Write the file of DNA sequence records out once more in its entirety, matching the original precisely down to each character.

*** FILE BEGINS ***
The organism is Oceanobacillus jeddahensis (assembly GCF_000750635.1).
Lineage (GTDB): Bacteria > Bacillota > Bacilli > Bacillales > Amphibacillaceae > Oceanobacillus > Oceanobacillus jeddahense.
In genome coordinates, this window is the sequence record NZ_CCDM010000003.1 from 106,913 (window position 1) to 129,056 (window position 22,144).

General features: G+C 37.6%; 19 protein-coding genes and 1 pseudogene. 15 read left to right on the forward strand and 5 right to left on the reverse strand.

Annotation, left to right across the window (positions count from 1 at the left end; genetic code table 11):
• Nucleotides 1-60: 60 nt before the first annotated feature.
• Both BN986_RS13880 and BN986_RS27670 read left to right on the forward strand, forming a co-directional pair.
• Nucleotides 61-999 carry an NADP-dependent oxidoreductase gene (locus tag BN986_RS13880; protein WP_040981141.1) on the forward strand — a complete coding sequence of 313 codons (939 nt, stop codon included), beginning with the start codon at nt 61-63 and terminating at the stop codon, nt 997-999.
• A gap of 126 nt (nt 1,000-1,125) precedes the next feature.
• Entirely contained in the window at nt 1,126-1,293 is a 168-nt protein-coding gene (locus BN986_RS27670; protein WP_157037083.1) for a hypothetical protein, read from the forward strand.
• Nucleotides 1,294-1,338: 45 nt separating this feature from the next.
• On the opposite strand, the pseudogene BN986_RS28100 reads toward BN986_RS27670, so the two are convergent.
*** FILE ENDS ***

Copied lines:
The organism is Oceanobacillus jeddahensis (assembly GCF_000750635.1).
Lineage (GTDB): Bacteria > Bacillota > Bacilli > Bacillales > Amphibacillaceae > Oceanobacillus > Oceanobacillus jeddahense.
In genome coordinates, this window is the sequence record NZ_CCDM010000003.1 from 106,913 (window position 1) to 129,056 (window position 22,144).

General features: G+C 37.6%; 19 protein-coding genes and 1 pseudogene. 15 read left to right on the forward strand and 5 right to left on the reverse strand.

Annotation, left to right across the window (positions count from 1 at the left end; genetic code table 11):
• Nucleotides 1-60: 60 nt before the first annotated feature.
• Both BN986_RS13880 and BN986_RS27670 read left to right on the forward strand, forming a co-directional pair.
• Nucleotides 61-999 carry an NADP-dependent oxidoreductase gene (locus tag BN986_RS13880; protein WP_040981141.1) on the forward strand — a complete coding sequence of 313 codons (939 nt, stop codon included), beginning with the start codon at nt 61-63 and terminating at the stop codon, nt 997-999.
• A gap of 126 nt (nt 1,000-1,125) precedes the next feature.
• Entirely contained in the window at nt 1,126-1,293 is a 168-nt protein-coding gene (locus BN986_RS27670; protein WP_157037083.1) for a hypothetical protein, read from the forward strand.
• Nucleotides 1,294-1,338: 45 nt separating this feature from the next.
• On the opposite strand, the pseudogene BN986_RS28100 reads toward BN986_RS27670, so the two are convergent.